Morris Berman, American historian, cultural theorist, and sociologist, is a starry eyed realist whose grim forecast of American demise makes him alone even in leftist circles. In the brilliant trilogy of books on American decline — “Twilight of American Culture,” “Dark Ages of America,” and “Why America Failed” — he surveys the political dysfunction, economic disrepair and cultural decay of modern America. Unlike most social critics, he does not end his analysis with a perfunctory prescription for revolution. Such optimistic talk, Berman makes clear, is the delusional noise of sounding brass and tinkling cymbals.

After chronicling America’s birth as a “nation of hustlers,” and exhaustively mapping its mutation into a vicious playground for the rich and prison for the poor, Berman has turned his eyes and pen to the East. His new book, “Neurotic Beauty: An Outsider Looks at Japan,” is a bracing, fascinating and challenging exploration of Japanese culture, politics, and ethics. The product of a lifelong fascination for Berman, “Neurotic Beauty” not only examines Japanese history and contemporary culture, but also the relationship between Japan and America, the conflict between individualism and collectivism, craft traditions alternative to consumer capitalism, and the possibility that Japan might emerge as a “post-capitalist” model for economics and politics.

I recently had the pleasure and privilege of interviewing Berman about his book, and his forecast for Japan and America.

Read the interview at Salon.

BermanJapan

Mellencamp: American Troubadour is Now Available!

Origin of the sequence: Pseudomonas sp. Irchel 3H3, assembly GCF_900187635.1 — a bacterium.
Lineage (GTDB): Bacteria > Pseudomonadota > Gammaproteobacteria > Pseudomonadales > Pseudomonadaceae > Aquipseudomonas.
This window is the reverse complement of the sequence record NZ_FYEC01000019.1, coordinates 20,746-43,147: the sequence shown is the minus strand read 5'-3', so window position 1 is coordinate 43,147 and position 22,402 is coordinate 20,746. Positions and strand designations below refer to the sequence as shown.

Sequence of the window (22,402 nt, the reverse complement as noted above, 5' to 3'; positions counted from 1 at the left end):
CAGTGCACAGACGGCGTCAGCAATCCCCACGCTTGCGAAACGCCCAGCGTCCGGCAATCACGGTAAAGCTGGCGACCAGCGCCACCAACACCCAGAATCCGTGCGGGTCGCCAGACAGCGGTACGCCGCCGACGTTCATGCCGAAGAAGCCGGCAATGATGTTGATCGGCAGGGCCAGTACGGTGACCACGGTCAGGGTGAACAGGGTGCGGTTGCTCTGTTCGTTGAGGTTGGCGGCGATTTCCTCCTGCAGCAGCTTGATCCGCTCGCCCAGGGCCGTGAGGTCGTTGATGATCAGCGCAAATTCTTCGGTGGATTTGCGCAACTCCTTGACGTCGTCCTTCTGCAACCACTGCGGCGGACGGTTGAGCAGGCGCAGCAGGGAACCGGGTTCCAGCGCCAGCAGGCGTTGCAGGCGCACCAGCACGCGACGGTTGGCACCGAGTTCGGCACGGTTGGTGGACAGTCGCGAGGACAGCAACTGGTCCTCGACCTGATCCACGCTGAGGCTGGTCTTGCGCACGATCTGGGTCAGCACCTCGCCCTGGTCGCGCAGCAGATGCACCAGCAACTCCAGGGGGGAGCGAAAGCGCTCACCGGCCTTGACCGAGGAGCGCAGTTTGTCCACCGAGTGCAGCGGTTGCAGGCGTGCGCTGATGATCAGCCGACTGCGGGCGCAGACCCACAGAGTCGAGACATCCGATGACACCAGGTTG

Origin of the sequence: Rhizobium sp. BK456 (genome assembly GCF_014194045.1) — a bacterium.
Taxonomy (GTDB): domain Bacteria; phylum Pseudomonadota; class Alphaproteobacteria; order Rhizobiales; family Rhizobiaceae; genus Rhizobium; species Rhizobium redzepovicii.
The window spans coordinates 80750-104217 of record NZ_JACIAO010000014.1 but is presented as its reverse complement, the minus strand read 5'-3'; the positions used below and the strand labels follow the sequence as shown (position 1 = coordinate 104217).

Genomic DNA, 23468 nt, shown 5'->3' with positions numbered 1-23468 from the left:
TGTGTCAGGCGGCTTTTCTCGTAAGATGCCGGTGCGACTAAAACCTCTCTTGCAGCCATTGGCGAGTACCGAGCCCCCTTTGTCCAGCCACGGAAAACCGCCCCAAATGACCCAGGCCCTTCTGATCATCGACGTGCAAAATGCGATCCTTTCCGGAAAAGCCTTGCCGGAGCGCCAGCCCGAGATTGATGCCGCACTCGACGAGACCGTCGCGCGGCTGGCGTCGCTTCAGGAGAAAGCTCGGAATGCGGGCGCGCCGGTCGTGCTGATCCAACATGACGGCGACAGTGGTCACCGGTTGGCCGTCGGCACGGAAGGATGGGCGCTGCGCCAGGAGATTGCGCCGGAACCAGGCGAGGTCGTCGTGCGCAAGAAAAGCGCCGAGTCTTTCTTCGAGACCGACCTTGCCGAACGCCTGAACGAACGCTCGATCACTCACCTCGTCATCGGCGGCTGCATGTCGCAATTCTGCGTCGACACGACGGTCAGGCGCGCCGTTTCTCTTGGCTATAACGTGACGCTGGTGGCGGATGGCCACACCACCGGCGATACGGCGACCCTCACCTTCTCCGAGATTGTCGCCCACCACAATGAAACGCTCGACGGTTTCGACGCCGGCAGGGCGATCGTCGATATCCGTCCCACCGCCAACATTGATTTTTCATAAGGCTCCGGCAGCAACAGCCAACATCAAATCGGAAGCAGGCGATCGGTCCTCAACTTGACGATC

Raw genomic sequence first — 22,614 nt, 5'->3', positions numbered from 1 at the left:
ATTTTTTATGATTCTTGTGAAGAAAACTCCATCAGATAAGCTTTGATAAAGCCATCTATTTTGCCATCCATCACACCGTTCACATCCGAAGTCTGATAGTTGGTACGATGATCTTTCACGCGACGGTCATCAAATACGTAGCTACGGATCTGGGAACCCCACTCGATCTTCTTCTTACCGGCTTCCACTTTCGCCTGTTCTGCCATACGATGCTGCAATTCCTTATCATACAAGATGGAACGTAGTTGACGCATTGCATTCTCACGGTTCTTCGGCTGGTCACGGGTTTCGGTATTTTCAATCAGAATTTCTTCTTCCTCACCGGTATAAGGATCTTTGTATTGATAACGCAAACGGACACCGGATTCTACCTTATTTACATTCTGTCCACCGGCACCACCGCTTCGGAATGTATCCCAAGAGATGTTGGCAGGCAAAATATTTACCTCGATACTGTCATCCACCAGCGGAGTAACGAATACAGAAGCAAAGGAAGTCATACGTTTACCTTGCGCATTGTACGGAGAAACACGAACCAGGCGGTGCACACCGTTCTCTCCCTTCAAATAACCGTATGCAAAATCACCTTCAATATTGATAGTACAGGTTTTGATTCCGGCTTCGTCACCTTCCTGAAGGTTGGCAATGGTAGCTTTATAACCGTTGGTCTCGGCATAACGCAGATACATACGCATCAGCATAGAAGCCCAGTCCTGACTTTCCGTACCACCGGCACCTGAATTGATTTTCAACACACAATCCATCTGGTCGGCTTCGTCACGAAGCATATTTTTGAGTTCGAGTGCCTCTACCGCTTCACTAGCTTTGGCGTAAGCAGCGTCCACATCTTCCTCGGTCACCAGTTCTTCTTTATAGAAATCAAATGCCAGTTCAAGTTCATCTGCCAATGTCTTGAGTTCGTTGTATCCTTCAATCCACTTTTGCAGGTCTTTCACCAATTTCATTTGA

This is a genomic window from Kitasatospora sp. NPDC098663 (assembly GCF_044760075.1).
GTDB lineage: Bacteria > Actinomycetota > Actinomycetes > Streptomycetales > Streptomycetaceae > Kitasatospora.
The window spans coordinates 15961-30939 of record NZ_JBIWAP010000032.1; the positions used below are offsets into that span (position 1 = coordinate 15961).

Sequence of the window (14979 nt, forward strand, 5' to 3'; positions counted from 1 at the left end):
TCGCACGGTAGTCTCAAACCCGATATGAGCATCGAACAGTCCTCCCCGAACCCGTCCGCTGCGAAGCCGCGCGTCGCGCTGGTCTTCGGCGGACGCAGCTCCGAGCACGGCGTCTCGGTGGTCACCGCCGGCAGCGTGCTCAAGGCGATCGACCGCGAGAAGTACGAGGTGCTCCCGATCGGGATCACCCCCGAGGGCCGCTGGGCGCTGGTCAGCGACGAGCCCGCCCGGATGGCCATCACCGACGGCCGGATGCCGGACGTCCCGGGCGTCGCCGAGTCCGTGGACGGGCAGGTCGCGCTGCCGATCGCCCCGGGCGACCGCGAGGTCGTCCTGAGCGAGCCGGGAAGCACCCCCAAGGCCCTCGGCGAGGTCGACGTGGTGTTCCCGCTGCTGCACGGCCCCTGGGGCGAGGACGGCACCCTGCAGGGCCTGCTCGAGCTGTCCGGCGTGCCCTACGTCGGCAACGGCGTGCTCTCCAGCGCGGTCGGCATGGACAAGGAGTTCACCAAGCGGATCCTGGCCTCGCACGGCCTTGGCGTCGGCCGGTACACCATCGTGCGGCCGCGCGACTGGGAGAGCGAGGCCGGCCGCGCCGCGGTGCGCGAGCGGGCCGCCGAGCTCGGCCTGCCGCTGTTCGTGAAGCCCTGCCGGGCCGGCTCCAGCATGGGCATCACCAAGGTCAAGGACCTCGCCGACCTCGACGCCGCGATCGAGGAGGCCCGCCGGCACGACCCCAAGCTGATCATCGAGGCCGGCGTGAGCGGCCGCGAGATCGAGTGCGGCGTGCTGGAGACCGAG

My new book, Mellencamp: American Troubadour, is now officially available from the University Press of Kentucky, and all book retailers.

Salon recently ran an excerpt, and it is already receiving high praise.

Part biography, part cultural and sociological commentary—with a touch of hagiography/fan nonfiction thrown in—Mellencamp is almost a new genre. Masciotra’s observations, contributions, and asides are apt and diverse. Both Mellencamp’s work and the man himself are deeper than they appear, and this book really shores this up. — Susan Compo, author of Warren Oates: A Wild Life

David Masciotra writes with the precision and integrity and humanity of a great journalist, one whose word you can trust. He knows his subject, and his prose and reporting are always informed by the lights of compassion and decency. — James Lee Burke, author of Wayfaring Stranger

For almost 40 years, John Mellencamp has been forging a path through the thickets of the music industry, meditating on the connections between rock, soul, folk and funk. In the process, he’s established himself as a major artist whose work is sometimes obscured by the shadows of Bob Dylan and Bruce Springsteen. In this detailed, loving book, David Masciotra shines the light of his critical intelligence on the connections between Mellencamp’s life, his music, and the commitment to a deeper understanding of our shared humanity. — Craig Werner, author of Up Around the Bend: An Oral History of Creedence Clearwater Revival

Mellencamp_final.indd

New Essay for the Daily Beast: Cornel West’s Disappointing Decline